Article Op-Ed

Atlanta Muslims Should Support “Diverse Books” Movement

Atlanta Muslims Should Support “Diverse Books” Movement

Author Edward Mitchell & Shuaib Hanief by

Responsive image
Photo: Aisha Saaed/Penguin Books

The author's views expressed in this article do not necessarily reflect the views of Also, the comments posted on this Website are solely the opinions of the posters.

Atlanta’s Muslim community should join recent calls for book publishers to produce more novels with diverse plots and characters, a local author says. We Need Diverse Books, a non-profit organization co-founded by Pakistani-American author Aisha Saeed, calls on the American publishing industry to produce and promote literature that “reflects and honors the lives of all young people.”

“…I was concerned when I saw how few diverse books were published in the United States and the presumption that diverse books don’t sell,” said Saeed, an attorney-turned-writer who recently authored Written in the Stars, a novel about a Pakistani teenager. “This didn’t make sense. Given that the U.S is growing increasingly diverse by the day, how could there not be a demand for diverse literature to reflect the world we live in?”

Last year, Saeed said, only seven percent of children’s books published in the United States contained diverse elements.

“Feeling frustrated, I took to Twitter to discuss my concerns and found a conversation taking place between several authors including Ellen Oh,” Saeed said. “We decided enough was enough. We had to stop talking about it and begin doing something. So began our three day hashtag campaign #WeNeedDiverseBooks which went viral with hundreds of thousands of tweets from every inhabited continent on earth sharing why diversity in literature mattered. The outpouring of support told us unequivocally: The world wants diverse books. Diverse books matter.”

Hence came the organization We Need Diverse Books.

“No longer just a hashtag, we are now an incorporated nonprofit and are committed to changing the way diverse books are perceived and sold in the marketplace,” Saeed said. “We have many initiatives from publishing internships, to grants for unpublished writers, and more and all are in pursuit of helping to change the literary landscape of children’s literature to reflect the world we live in.”

Although the organization may seek to collaborate with Georgia school districts in the future, it does not currently do so. Instead, We Need More Diverse Books has focused its attention on the American publishing industry.

This cause should seem particularly important to American Muslims, Saeed said, because diverse books can help reduce negative stereotypes about Islam.

“Many children hear stereotypes and hateful propaganda about Muslims day in and day out on the media and never have the opportunity to actually meet or know a Muslim,” Saeed said. “Through reading a book the distances collapse and a child, even one who may be learning bigotry and racism at home, may be dissuaded by the connection they make with a character in a book. The more we can see the universal threads of humanity we all contain, the harder it is to hate. Books can accomplish this.”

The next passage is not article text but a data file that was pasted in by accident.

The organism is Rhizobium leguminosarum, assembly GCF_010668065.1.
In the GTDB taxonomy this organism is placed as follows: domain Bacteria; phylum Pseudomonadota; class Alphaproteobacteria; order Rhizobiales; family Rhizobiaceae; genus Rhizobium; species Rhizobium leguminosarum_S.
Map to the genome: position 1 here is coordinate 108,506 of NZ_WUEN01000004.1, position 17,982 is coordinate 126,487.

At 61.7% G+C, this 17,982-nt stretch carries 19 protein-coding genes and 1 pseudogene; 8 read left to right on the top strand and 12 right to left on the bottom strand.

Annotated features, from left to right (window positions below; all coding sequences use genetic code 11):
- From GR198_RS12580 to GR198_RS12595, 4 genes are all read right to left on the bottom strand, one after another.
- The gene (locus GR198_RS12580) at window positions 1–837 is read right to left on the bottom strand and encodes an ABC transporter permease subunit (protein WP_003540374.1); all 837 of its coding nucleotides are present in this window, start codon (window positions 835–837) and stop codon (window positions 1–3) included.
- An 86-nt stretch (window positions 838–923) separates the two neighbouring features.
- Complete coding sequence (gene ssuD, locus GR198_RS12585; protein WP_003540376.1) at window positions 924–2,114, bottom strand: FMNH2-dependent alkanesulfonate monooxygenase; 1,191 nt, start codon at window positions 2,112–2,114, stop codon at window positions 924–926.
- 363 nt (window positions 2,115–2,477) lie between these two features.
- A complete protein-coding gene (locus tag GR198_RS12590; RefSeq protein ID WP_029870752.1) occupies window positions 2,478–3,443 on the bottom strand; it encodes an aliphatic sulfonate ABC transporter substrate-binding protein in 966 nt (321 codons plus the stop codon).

Such books could also improve the self-esteem of young Muslim-Americans, the organization said.

“Books also are important mirrors for children as well to see a reflection of themselves,” she said. “Visibility in media matters, particularly to children. It tells them their lives and their stories matter. Books, even comics like Ms. Marvel featuring a Pakistani American teen Kamala Khan, help people see and realize they are part of the American fabric too.”

To that end, the organization hopes that American Muslims will support its cause by supporting the publication of diverse books.

“This means buying them,” Saeed said. “The only way an author has a future is based on the number of people buying their books. If you want more books by Muslims and about the Muslim American experience purchase them. There’s no other way for them to exist and every sale matters. Buy them for yourself, buy them as gifts, and try to buy them from your local bookstores, and support the bookstores that are supporting us. Little Shop of Stories, a Decatur bookstore, recently held a “story time” event based on a plot involving Ramadan and offered other Ramadan-related books for sale to their customers. A Barnes & Noble in Atlanta also featured a Ramadan-themed book display.

“Support these marketing efforts by purchasing the books,” Saeed said. “Talk them up to your friends, request your library stock the book if they don’t already, [and] write reviews for the books you loved.”

Readers interested in learning more about We Need More Diverse Books may visit its website here.

Tweet this article out

Like on Facebook

Free Weekly Emails

Sponsored by:

Responsive image